Today we mark the 210th birth anniversary of Ferencz Liszt
Ferencz Liszt is the major composer of the 19th century, a brilliant pianist innovator and conductor, the outstanding musical and public figure. F. Liszt life was not easy - he left his homeland early, spent many years in France and Germany, coming to Hungary only on short visits, and only by the end of his life Liszt lived in Hungary. Both the history of the musical life of Paris of the 30s, and the history of German music of the mid-19th century are not complete without Liszt name. Nevertheless, he is largely belongs to Hungarian culture, and his contribution to the history of his native country is enormous.
Liszt was proud of his fellow countrymen and his homeland; he constantly emphasized that he was Hungarian: “May I be allowed to admit that, despite my regrettable ignorance of the Hungarian language, I remain Magyar from cradle to grave, body and soul, and in accordance with this in the most serious way I strive to maintain and develop the Hungarian musical culture”.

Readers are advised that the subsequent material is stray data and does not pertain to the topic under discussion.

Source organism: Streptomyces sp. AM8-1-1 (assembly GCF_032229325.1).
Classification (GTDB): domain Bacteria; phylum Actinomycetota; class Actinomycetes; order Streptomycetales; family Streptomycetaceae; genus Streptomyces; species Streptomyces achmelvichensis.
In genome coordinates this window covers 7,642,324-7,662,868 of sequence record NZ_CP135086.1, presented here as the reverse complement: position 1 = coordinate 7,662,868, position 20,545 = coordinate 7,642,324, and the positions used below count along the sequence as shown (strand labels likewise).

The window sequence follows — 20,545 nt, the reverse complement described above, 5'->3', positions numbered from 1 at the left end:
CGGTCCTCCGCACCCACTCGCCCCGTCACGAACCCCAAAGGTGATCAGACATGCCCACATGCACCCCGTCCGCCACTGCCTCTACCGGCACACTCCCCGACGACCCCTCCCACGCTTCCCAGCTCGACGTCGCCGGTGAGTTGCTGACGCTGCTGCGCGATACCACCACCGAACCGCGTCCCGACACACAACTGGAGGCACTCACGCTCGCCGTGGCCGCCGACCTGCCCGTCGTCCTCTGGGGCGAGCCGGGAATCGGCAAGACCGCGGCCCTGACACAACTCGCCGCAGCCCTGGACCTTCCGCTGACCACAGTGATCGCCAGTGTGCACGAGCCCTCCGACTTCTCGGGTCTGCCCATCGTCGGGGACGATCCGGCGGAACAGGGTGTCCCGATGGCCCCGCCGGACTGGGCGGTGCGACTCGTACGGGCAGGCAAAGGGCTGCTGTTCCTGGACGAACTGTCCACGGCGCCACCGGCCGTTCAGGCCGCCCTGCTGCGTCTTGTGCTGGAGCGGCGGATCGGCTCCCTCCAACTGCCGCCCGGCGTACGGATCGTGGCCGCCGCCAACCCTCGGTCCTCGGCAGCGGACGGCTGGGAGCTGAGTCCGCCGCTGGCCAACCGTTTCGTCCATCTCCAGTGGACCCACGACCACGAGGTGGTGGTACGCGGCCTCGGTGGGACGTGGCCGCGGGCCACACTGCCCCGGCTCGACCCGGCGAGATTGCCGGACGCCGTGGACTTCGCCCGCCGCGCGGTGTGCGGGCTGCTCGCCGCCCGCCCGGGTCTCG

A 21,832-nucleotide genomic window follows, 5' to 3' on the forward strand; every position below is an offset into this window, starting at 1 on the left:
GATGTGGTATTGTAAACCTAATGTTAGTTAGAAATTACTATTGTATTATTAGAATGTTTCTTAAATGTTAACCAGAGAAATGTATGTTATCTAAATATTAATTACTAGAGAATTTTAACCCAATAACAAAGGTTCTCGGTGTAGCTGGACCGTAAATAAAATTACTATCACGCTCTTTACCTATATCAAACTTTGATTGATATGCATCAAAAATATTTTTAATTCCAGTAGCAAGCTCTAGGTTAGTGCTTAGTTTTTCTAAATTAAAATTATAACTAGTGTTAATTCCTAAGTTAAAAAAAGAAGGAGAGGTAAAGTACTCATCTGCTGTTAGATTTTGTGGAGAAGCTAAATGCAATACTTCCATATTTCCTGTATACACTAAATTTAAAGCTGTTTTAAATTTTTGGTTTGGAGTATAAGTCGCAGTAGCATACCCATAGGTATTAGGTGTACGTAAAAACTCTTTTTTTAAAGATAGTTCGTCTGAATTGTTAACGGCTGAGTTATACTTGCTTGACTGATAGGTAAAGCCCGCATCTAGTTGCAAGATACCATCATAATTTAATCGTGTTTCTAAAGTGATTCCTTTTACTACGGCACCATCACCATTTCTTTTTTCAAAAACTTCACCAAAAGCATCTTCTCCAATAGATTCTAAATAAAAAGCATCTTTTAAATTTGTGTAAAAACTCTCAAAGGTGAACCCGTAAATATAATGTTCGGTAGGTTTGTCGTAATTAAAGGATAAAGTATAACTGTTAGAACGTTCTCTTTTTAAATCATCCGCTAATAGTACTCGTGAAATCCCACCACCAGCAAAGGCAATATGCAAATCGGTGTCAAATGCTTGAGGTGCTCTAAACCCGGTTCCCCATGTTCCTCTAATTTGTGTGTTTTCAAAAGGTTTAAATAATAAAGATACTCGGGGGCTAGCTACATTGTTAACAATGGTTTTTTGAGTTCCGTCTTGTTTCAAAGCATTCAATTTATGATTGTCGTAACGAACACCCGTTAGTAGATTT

Throughout his career, Liszt constantly turned to Hungarian themes. In 1840 he wrote “The Heroic March in the Hungarian Style”, then the cantata “Hungary”, the famous “Funeral Procession” (in honor of the fallen heroes) and, finally, several notebooks of “Hungarian National Melodies and Rhapsodies” (twenty-one pieces in total) . Hungarian themes were echoed in the Liszt’s spiritual works written specifically for Hungary - The Gran Mass (Missa solennis zur Einweihung der Basilika in Gran), The Legend of St. Elizabeth, and The Hungarian Coronation Mass. In the 1850s, three symphonic poems were created, associated with the images of the motherland (“Crying about the Heroes”, “Hungary” and “The Battle of the Huns”) and fifteen Hungarian rhapsodies, which were free adaptation of folk tunes.
Liszt had been refining the Hungarian Rhapsodies for several decades. The instrumental rhapsody genre itself was Liszt's invention. “I drew wealth there - Liszt wrote about these topics, where I found: first in my own childhood memories that go back to Bihari and other gypsy celebrities, and then in the depth of gypsy orchestras of Edenburg, Pressburg and Pest, and finally, I remembered and in my own way reproduced many motives and characteristic features that I was presented with rare generosity either on the piano or recorded ... "
In the music compilation for F. Liszt jubilee, recorded from the media that are stored in the museum Collection musical library, you can hear some of the Hungarian rhapsodies by Liszt addressing the theme of the composer's homeland.
Ref. M. Druskin (Belcanto.ru)